As I was visiting with a co-worker/friend at her house one evening, all of a sudden Alanis Morissette came blaring through her iPod Dock, flooding back mounds of memories from high school. Suddenly, and without warning, I was transported back to being sixteen.
I could feel myself wedged up in between the seats of the classic yellow school bus, knees above my head supporting me on the back of the seat in front of me. We were on our way home from a basketball game. My portable cd player was turned up as loud as it could possibly go and I was singing off-key (and loudly, I presume) together with three other girls in seats around me to Jagged Little Pill. “It’s like raaaiiiinnn…” we were shouting together in unison. We had all the self-confidence in the world. And at the same time we had none.
I was one of the first people in my class to get my license (back when you were happy to be the oldest in your class!) and we jumped out of the bus and into my car once we returned to the high school parking lot. With my mittens still on, I frantically switched the cd so it would play in my car, plugging in the adapter to the cassette tape player on my deck. We couldn’t go two minutes without having this cd playing. Our fingers were frozen because the heat took forever to kick in, but as long as we had Alanis playing we were happy.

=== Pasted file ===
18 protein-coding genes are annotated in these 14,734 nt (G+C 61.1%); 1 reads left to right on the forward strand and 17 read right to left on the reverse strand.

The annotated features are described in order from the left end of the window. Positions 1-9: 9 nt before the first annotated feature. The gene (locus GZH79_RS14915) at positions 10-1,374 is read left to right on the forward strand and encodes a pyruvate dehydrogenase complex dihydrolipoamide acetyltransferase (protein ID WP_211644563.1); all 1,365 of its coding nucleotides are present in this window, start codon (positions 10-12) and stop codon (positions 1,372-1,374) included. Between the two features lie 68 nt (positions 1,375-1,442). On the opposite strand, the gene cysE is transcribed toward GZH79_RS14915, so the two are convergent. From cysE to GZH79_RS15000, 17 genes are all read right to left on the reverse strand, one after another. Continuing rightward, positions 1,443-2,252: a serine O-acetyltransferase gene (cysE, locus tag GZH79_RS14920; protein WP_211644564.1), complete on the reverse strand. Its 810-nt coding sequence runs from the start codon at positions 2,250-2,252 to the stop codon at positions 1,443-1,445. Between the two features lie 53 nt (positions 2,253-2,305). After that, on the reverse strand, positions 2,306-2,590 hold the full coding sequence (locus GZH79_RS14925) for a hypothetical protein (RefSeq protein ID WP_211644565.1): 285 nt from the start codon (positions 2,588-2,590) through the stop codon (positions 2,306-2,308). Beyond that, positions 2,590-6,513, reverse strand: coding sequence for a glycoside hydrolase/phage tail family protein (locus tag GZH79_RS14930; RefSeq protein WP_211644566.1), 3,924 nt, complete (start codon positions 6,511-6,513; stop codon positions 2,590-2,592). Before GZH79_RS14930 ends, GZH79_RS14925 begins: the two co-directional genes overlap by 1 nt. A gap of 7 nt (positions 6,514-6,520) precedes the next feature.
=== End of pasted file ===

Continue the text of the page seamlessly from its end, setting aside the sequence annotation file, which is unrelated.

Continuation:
I saw the actual cd on top of my co-workers microwave and asked if I could borrow it to make a copy. I was looking forward to being transported back to high school again. Fast forward to a few days ago when I slipped the cd into the player in my car. We were already two new musical devices beyond technology-wise since I was in high school. Nothing could make me feel old right now, though. I had my youth blaring out the speakers within a few seconds. I turned that thing up and sang my heart out the whole twenty minute drive home. It was glorious.
The interesting thing was, I don’t believe that I completely understood all of the lyrics when I was sixteen. I loved the angst and drama filled vibes, but at sixteen I had hardly experienced life. I had a vague understanding of what she was talking about, but I hadn’t seen first hand how a relationship with a boy can make you feel bitter. I hadn’t witnessed the true irony of life. I didn’t have any bills to pay. I wasn’t praying for answers. As I really listened to the lyrics while I drove, I fell in love with the music all over again, in a new way. Makes me want to go digging for my old No Doubt cd. I bet I would fall in love with that one again, too.
Have you ever listened to a song again and realized that you never really understood the lyrics?